This past Saturday, my buddy Charlie and I had a chance to borrow and ride our friend Gabe’s Eclipse Thruster 14m and Eclipse Nano 12m kites back to back, with a third session on our respective mainstay kites, which for me is the Best Bularoo ’07 10m. Oh yeah, and made a new friend along the way. But first, the kites.
I started on the Thruster at around 2:25pm in what were relatively low winds for Crissy Field on a flood tide. Here’s what the day’s wind graph looked like:
The 14m Thruster handled these conditions like a champ (note the dip to an average of below 10 kts at around 2:40pm). It felt powered the whole ride, and at times even went into near over-powered situations in the gusts (hard to tell from the graph above, but the other side of the Bay is quite a bit more powered than where the meter readings are coming from). The Thruster stays further ahead of the window and was just pulling me ahead faster rather than off the edge of the directional board as the Bularoo tends to do when over powered. So long as I kept a good streamlined body position and handled the speed it never felt like there would be a need to downwind to slow down. For the Cabrinha Race Series at Crissy Field, this kite is going to be very interesting. The kite also wanted to be moved to avoid allowing it to get into its low-end. Moving the kite created tremendous effective wind and I never felt that it would drop out of the sky on the heavy lulls we experienced. The low-end did feel a bit weaker and less stable than my Bularoo, but I attribute this more to the higher aspect ratio of this kite.
After about 40-45 minutes, Charlie and I switched kites. The Nano is a completely different type of kite. First off, it’s much more medium-to-low aspect, which is quickly noticeable by its profile. The Nano is considered Eclipse’s true wave kite and for good reason. The turning speed on this kite was unreal and the effective wind it generates was significantly more powerful than the Thruster’s. It feels like it’s always ready for a fast turn, to the point that it’s a bit twitchy for my style of riding and in the locations that I frequent. I do enjoy riding waves a lot, but unlike the serious wave riders, I still prefer a more stable kite that I don’t have to move as much. Having said that, it was amazing how a 12m kite was just as powerful as a 14m of a different design. Lest you think this has something to do with the Eclipse riding small, another friend was out on his 14m Ocean Rodeo Rise and he was just as powered as we were on the Thruster.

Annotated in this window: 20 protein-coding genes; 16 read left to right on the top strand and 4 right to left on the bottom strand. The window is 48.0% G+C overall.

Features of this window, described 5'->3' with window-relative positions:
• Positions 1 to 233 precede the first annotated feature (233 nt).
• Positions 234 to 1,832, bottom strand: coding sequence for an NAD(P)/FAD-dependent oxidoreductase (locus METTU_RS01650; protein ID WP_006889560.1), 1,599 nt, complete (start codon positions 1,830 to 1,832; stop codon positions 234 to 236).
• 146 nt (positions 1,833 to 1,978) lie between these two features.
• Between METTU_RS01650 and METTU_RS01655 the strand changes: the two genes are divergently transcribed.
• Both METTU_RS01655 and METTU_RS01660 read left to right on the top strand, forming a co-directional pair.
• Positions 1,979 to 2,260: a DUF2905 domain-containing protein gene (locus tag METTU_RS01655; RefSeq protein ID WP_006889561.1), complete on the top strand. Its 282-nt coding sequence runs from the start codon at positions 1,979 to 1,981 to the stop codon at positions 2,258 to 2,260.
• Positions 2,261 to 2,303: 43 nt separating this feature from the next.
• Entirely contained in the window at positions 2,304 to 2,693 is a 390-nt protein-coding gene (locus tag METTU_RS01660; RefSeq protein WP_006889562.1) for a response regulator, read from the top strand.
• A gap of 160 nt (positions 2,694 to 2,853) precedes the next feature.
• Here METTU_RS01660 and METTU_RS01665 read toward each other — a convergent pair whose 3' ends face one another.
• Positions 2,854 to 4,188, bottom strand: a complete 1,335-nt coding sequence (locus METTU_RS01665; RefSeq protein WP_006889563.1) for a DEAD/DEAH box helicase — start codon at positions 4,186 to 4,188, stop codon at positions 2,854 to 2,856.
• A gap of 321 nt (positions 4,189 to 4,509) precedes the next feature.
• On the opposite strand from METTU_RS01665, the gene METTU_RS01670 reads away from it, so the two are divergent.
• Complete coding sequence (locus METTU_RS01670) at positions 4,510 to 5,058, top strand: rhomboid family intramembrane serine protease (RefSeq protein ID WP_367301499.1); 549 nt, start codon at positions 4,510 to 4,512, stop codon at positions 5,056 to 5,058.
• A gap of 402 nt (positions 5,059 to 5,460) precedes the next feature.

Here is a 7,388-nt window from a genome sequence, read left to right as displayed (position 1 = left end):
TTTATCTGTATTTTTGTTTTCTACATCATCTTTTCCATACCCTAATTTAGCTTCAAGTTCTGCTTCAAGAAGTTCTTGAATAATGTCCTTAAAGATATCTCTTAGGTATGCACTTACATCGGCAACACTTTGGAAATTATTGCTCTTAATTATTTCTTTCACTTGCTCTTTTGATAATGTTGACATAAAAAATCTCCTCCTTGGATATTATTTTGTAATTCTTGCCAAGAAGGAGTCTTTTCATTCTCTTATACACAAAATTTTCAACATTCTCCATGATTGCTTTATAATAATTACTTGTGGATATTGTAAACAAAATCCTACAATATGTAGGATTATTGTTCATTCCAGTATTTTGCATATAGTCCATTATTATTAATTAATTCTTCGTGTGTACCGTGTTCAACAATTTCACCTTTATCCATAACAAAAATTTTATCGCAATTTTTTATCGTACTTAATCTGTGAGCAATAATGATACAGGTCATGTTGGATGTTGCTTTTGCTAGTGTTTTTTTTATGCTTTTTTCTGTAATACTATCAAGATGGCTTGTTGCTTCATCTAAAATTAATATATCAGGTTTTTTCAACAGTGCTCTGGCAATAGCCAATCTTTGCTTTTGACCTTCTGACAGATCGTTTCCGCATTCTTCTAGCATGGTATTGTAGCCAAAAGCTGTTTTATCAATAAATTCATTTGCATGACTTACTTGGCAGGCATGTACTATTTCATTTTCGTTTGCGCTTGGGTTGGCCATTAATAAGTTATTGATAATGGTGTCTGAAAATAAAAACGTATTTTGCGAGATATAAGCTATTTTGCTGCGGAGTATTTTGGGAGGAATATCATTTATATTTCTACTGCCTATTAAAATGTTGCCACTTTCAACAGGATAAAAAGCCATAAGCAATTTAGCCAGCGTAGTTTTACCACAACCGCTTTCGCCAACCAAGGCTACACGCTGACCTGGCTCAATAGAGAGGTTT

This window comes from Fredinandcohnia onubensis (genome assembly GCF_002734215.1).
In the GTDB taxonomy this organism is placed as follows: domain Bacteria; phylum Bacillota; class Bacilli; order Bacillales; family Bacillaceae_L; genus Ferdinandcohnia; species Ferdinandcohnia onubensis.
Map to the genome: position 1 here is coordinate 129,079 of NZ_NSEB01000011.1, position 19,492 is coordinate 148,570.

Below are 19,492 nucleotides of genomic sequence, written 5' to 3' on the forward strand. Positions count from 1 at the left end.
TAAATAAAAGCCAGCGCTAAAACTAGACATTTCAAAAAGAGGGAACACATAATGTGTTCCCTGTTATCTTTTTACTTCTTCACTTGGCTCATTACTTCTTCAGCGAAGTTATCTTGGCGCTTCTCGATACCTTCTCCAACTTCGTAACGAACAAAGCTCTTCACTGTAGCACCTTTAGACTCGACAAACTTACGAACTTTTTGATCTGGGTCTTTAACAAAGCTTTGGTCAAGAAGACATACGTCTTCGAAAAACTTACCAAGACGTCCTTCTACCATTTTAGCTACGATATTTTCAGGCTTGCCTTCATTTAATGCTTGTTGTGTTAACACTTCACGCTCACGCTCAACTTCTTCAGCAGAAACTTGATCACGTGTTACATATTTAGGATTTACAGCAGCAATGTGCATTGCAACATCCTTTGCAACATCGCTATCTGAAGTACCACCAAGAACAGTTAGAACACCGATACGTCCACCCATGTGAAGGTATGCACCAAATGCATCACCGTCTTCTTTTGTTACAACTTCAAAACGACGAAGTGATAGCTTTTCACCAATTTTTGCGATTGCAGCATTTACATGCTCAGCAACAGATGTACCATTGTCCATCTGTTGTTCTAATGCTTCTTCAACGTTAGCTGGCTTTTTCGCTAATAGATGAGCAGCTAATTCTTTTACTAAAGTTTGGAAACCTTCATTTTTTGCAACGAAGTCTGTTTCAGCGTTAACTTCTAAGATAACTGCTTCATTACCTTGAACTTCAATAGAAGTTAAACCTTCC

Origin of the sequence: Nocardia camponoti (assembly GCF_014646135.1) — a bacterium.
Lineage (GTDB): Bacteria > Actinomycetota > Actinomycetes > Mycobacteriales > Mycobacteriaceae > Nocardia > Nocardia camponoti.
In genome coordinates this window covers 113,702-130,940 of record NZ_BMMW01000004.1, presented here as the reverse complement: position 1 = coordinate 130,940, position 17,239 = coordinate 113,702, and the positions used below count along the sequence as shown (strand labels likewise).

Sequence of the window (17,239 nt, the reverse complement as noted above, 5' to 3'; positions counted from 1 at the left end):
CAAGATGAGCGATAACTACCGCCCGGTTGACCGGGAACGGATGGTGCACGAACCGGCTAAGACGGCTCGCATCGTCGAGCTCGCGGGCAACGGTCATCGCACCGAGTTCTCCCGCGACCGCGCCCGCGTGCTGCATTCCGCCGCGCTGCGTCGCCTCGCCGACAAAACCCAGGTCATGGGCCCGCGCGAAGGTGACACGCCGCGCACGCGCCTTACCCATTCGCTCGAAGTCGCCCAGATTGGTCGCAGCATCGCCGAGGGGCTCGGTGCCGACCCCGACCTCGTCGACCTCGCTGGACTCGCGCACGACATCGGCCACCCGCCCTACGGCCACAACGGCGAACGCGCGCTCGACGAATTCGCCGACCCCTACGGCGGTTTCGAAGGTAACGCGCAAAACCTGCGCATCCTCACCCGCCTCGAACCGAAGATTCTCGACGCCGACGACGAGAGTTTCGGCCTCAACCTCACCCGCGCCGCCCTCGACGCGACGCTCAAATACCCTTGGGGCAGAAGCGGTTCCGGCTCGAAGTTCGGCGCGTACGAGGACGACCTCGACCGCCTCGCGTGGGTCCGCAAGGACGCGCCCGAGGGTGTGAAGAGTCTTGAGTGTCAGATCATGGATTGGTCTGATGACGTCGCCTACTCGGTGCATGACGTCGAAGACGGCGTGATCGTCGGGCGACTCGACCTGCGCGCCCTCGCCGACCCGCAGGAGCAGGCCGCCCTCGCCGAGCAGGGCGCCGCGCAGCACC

If I was going to start to do more strapless wave riding and was a regular stance rider, the Nano would probably be the smarter kite to ride, but as a goofy footer who likes to use a seat harness and gets a little lazy, the stability of the Thruster is much more welcomed.
As the winds picked up, Charlie and I moved back to our smaller kites. The big difference I could feel (besides the obvious size differences), was that the Bullie a bit more stable, but would quickly loose ground on an upwind tack compared to the Thruster. Actually, when Charlie, whom I can easily out upwind because of my quad fin board, was leaving me in the dust when he was on the Thruster and I was on the Nano. He had at least a 2 to 5 degree advantage which may not make much of a difference over a few feet, but makes a heck of a difference over a quarter or half mile reach. I’m really looking forward to trying the 10m Thruster and experience the combination of its smaller kite turning speed with its upwindability.
The one significant down side I see with the Eclipse kites is their bar, in two regards. First, the throw is very short relative to the Best bars. What’s nice about the long throw is that you can dump 100% of the power which is very handy in strong gusty conditions which we often have to deal with in the Bay area. Second, the locking device to shorten the throw is very clumsy. Best and Slingshot long ago figured out a very simple stopper system that can be moved with one hand under most circumstances. The Eclipse mechanism requires more steps than should be necessary. While the shorter throw would normally be a big issue to me, with the kite upwinding as it does, I’m confident that it’s just a matter of getting used to this because I shouldn’t get yanked off my edge in the direction the kite pulls.
Now for my new acquaintance. As I was walking to my car after the cold Crissy Field shower, I saw this guy that looked familiar but couldn’t place him. And then it struck me. Several friends (most recently fellow Seesmic co-conspirator, Cathy Brooks) had mentioned to me that the well known international blogger Loic Le Meur of Le Web and Seesmic fame was a kiteboarder at Crissy, but for some reason we had never run into each other. Well, that all changed on Saturday. We had actually been riding near each other for part of our last session, so conversation was easy and pretty much kiting oriented. Put two kiters in the same room and no matter what they do outside of this sport will remain a mystery to by-standers as all they will talk about is the latest session…or the one before that. It was no different between us that day :) As an ol’ hand on the Bay area kiting scene I was able to share some of the webcam links we use to track local conditions. You’ll see these now appearing on his del.icio.us page. Always fun to meet a fellow addict, and it’s clear that Loic fits that bill well.
*** Update 5/28/08, late evening: Forgot to mention that I was so psyched after riding the Thruster that I ordered 10 & 14m kites. Can’t wait to ride’em :)